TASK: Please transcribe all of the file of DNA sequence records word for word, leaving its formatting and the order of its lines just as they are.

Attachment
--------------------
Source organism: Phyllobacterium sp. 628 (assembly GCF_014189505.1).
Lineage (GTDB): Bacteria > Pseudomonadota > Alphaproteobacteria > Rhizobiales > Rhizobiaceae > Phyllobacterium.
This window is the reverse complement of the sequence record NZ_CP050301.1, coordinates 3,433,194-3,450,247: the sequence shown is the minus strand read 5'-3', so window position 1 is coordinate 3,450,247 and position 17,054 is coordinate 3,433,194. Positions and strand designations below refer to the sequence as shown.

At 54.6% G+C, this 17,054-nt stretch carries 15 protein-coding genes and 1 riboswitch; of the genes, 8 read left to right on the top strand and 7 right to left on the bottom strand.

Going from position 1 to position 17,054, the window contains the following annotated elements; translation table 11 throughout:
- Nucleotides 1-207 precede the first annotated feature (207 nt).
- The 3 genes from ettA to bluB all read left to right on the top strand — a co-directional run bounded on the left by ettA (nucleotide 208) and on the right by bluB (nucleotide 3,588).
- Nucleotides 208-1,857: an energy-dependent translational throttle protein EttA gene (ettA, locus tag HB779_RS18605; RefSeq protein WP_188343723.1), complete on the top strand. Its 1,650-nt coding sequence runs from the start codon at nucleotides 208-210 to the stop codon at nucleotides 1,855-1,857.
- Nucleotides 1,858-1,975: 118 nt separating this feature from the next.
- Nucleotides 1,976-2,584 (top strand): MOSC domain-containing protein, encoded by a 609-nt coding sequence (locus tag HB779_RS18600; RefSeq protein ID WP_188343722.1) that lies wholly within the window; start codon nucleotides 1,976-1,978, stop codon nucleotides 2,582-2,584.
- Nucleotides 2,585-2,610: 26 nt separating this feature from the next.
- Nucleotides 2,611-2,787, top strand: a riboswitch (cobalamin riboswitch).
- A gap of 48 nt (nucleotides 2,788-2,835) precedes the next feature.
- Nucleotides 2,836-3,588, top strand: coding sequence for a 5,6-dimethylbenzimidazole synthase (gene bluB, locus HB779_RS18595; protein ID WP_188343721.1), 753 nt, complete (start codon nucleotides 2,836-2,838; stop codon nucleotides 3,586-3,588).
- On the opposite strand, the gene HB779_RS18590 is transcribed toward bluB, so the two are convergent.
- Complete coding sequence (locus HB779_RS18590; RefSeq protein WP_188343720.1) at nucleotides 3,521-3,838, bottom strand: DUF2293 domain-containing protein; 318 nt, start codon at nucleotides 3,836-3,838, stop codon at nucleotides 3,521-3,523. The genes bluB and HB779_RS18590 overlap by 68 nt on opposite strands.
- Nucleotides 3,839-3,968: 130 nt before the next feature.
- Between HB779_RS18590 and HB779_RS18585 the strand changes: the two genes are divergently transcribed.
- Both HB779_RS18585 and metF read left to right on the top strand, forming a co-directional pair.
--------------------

Source organism: Phyllobacterium sp. 628 (assembly GCF_014189505.1).
Lineage (GTDB): Bacteria > Pseudomonadota > Alphaproteobacteria > Rhizobiales > Rhizobiaceae > Phyllobacterium.
This window is the reverse complement of the sequence record NZ_CP050301.1, coordinates 3,433,194-3,450,247: the sequence shown is the minus strand read 5'-3', so window position 1 is coordinate 3,450,247 and position 17,054 is coordinate 3,433,194. Positions and strand designations below refer to the sequence as shown.

At 54.6% G+C, this 17,054-nt stretch carries 15 protein-coding genes and 1 riboswitch; of the genes, 8 read left to right on the top strand and 7 right to left on the bottom strand.

Going from position 1 to position 17,054, the window contains the following annotated elements; translation table 11 throughout:
- Nucleotides 1-207 precede the first annotated feature (207 nt).
- The 3 genes from ettA to bluB all read left to right on the top strand — a co-directional run bounded on the left by ettA (nucleotide 208) and on the right by bluB (nucleotide 3,588).
- Nucleotides 208-1,857: an energy-dependent translational throttle protein EttA gene (ettA, locus tag HB779_RS18605; RefSeq protein WP_188343723.1), complete on the top strand. Its 1,650-nt coding sequence runs from the start codon at nucleotides 208-210 to the stop codon at nucleotides 1,855-1,857.
- Nucleotides 1,858-1,975: 118 nt separating this feature from the next.
- Nucleotides 1,976-2,584 (top strand): MOSC domain-containing protein, encoded by a 609-nt coding sequence (locus tag HB779_RS18600; RefSeq protein ID WP_188343722.1) that lies wholly within the window; start codon nucleotides 1,976-1,978, stop codon nucleotides 2,582-2,584.
- Nucleotides 2,585-2,610: 26 nt separating this feature from the next.
- Nucleotides 2,611-2,787, top strand: a riboswitch (cobalamin riboswitch).
- A gap of 48 nt (nucleotides 2,788-2,835) precedes the next feature.
- Nucleotides 2,836-3,588, top strand: coding sequence for a 5,6-dimethylbenzimidazole synthase (gene bluB, locus HB779_RS18595; protein ID WP_188343721.1), 753 nt, complete (start codon nucleotides 2,836-2,838; stop codon nucleotides 3,586-3,588).
- On the opposite strand, the gene HB779_RS18590 is transcribed toward bluB, so the two are convergent.
- Complete coding sequence (locus HB779_RS18590; RefSeq protein WP_188343720.1) at nucleotides 3,521-3,838, bottom strand: DUF2293 domain-containing protein; 318 nt, start codon at nucleotides 3,836-3,838, stop codon at nucleotides 3,521-3,523. The genes bluB and HB779_RS18590 overlap by 68 nt on opposite strands.
- Nucleotides 3,839-3,968: 130 nt before the next feature.
- Between HB779_RS18590 and HB779_RS18585 the strand changes: the two genes are divergently transcribed.
- Both HB779_RS18585 and metF read left to right on the top strand, forming a co-directional pair.